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A Goomba's Guide to Life Paperback – September 23, 2003

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Editorial Reviews

From Publishers Weekly

Schirripa may be best known for playing a goomba on TV (he's Bobby Bacala, Uncle Junior's dimwitted lackey, on The Sopranos), but he has some first-hand experience to draw from as well. Schirripa grew up in the heavily Italian Bensonhurst section of Brooklyn, where his bookie father was arrested 32 times; he himself worked at Vegas casinos for years before stumbling into acting. But too much of this tongue-in-cheek how-to ignores Schirripa's potentially compelling life story in favor of shopworn riffs on Sinatra and prosciutto. ("Goomba culture is pretty simple stuff. All those cliches? They're true," Schirripa writes-which might make one wonder why a guide such as his is necessary.) Even with almost 30 pages devoted to recipes, the book feels padded, and Schirripa and Fleming are surprisingly stingy with Sopranos anecdotes. They strive for lowbrow authenticity-the word "ain't" shows up eight times in the first three pages, and one sentence begins, "Just like I been saying"-but end up sounding sloppy. Sopranos junkies may enjoy the occasional behind-the-scenes tidbit, and there are a few genuinely amusing moments. But the self-conscious style and overreliance on lists ("You might be a goomba if..." and the like) just might consign the book to "fuhgeddaboudit" status, despite its obvious marketing potential in Sopranos-themed displays.
Copyright 2002 Reed Business Information, Inc. --This text refers to an out of print or unavailable edition of this title.


“Finally, a Goomba guide for everyone that is one, knows one, or wants to be one. Steve Schirripa is a great storyteller with a touching and humorous story to tell.” -- James Gandolfini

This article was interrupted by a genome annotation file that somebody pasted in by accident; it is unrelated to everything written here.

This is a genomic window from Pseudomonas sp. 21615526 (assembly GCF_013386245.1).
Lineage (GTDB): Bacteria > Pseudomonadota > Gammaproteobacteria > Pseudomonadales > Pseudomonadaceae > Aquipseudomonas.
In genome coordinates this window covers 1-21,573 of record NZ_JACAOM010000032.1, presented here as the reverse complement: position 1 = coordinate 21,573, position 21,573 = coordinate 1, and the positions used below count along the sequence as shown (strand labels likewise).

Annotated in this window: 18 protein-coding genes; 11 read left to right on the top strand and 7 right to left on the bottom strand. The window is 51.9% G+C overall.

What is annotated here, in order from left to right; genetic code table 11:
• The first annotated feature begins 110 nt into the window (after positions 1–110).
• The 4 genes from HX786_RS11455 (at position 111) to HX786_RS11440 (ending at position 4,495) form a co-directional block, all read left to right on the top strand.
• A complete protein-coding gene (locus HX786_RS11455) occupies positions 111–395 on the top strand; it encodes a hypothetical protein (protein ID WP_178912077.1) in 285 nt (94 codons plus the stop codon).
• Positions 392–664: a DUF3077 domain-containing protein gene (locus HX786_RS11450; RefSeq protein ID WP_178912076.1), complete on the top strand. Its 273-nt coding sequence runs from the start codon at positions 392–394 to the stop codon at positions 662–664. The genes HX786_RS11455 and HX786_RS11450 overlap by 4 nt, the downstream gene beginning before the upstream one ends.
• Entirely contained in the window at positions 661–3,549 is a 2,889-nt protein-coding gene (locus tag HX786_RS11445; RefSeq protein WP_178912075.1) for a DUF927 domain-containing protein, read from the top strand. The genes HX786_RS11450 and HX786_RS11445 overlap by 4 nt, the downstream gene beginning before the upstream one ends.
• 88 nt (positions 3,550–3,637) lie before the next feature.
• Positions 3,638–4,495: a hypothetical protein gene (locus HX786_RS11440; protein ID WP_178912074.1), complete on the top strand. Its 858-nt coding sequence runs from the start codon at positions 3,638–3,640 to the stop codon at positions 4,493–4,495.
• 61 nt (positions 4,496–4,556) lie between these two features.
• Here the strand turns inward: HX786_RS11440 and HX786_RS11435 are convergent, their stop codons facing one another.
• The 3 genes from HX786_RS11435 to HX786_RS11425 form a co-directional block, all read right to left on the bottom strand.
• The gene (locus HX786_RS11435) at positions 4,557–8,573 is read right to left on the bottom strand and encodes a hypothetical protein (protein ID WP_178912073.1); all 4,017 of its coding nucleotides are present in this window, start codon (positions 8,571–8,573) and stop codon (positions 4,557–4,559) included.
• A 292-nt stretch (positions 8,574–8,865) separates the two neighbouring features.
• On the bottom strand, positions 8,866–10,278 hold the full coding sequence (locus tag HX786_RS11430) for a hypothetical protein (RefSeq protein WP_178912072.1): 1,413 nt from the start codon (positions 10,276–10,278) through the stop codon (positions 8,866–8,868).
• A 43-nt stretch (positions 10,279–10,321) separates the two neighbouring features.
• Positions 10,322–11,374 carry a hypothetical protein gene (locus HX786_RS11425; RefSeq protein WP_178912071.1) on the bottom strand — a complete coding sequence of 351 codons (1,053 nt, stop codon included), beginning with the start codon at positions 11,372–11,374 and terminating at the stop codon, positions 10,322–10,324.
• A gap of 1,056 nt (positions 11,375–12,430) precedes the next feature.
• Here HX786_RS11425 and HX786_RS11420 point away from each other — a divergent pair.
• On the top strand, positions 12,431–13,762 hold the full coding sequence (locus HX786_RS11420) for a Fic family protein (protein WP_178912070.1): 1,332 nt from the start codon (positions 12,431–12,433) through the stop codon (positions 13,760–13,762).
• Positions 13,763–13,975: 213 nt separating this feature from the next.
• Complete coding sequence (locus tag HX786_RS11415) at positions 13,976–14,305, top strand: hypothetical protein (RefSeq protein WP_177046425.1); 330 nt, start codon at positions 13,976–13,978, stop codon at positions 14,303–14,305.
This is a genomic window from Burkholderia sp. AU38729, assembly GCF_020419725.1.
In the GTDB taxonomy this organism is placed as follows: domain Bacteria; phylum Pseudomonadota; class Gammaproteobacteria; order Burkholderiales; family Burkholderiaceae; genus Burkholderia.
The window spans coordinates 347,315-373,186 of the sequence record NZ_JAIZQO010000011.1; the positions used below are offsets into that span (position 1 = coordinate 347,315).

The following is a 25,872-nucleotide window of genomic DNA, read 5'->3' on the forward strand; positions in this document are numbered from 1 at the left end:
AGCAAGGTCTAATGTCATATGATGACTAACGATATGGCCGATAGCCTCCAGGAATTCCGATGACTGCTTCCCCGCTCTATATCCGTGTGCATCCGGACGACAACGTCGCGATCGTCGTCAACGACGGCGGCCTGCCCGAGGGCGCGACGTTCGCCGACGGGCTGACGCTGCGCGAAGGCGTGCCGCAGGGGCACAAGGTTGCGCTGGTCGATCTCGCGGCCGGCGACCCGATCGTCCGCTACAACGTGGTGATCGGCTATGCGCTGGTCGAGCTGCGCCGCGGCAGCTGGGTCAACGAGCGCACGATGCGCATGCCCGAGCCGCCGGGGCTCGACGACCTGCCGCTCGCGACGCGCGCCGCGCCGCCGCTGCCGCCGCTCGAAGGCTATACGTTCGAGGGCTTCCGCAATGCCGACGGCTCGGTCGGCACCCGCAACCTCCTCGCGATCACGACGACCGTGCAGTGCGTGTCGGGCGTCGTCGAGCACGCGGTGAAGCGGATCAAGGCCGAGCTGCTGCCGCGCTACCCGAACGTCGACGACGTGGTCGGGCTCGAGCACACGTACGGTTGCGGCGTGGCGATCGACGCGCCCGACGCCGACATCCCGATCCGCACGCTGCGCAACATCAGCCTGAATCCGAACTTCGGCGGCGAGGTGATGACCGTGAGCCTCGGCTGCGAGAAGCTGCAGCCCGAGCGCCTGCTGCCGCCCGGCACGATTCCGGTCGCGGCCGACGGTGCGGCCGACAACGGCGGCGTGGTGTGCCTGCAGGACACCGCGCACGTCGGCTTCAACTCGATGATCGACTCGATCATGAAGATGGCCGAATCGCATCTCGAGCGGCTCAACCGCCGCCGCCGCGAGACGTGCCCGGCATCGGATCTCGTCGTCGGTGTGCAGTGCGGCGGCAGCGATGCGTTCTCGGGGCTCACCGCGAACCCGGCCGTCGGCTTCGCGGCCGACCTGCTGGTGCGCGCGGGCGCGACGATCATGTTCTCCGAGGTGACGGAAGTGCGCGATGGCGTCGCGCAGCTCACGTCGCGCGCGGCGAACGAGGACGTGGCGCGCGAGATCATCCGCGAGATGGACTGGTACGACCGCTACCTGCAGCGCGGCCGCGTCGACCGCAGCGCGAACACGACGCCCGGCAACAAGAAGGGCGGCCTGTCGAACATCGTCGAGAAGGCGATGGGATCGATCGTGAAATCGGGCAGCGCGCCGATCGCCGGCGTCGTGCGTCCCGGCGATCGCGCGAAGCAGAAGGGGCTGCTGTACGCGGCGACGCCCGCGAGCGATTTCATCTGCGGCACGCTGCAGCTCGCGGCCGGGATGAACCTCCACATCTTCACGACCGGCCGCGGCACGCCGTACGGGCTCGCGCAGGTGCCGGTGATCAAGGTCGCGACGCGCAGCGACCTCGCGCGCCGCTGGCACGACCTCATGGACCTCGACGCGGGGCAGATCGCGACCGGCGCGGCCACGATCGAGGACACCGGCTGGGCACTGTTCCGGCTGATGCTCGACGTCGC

“Before reading this book, who was I? Just another punk kid on the street trying to stay out of jail. Now I’m a rock star, an award-winning actor, and a DJ on my own radio show. Thank you, Stevie—I owe it all to you!” -- Stevie Van Zandt

“Put a gold chain on your neck, sit down on a plastic-covered couch, and then read what I think is the funniest book there is about Italians. Now have a cannoli and shut up.” -- Ray Romano

“Steve Schirripa is the best Italian writer since Maya Angelou and I’m not just saying that because he has
a gun to my head . . . okay, yes I am.” -- Chris Rock

“From one fat guy to another—and from a real goy to a real goomba—this book is hilarious!” -- Louie Anderson

“I laughed until I ate.” --Kevin James

“This book is a heartfelt celebration of Italian-American culture from a guy who really knows his macaroni. Congratulations, Steve. Salute!” -- Michael Imperioli

“Steve Schirripa’s A Goomba’s Guide to Life absolutely killed me, stuffed my body in the trunk of a Monte Carlo, and then dumped me in the river.” -- Bill Maher

From the Hardcover edition.

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Product Details

  • Paperback: 256 pages
  • Publisher: Clarkson Potter (September 23, 2003)
  • Language: English
  • ISBN-10: 1400050812
  • ISBN-13: 978-1400050819
  • Product Dimensions: 5.4 x 0.7 x 8.2 inches
  • Shipping Weight: 12 ounces
  • Average Customer Review: 4.2 out of 5 stars  See all reviews (24 customer reviews)
  • Amazon Best Sellers Rank: #1,049,570 in Books (See Top 100 in Books)

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Customer Reviews

Most Helpful Customer Reviews

11 of 13 people found the following review helpful By louienapoli on October 4, 2003
Format: Paperback
I'm a literary snob, and when I saw this book on the bookstore counter, I cringed. Schirripa is a terrific actor on The Sopranos, but I immediately figured this was another attempt by a level B celeb to make some extra cash with garbage masquerading as a book. But I opened it and started reading in the check out line and started laughing so hard and loud other customers started rubbernecking. The kind of laughs that bring tears to your eyes and pain to your stomach. This guy is truly funny, and all of his humor is based on truth. The book is also written with tremendous warmth, and could be subtitled "Pasta Fazool for the Goomba Soul." It's actually inspiring. And--how's this for a plus--it contains some fantastic and easy recipes. I feel like I got more than my money's worth from this book--laughs, inspiration, and some great Italian meals.
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5 of 5 people found the following review helpful By Johnny Sideburns on May 6, 2005
Format: Hardcover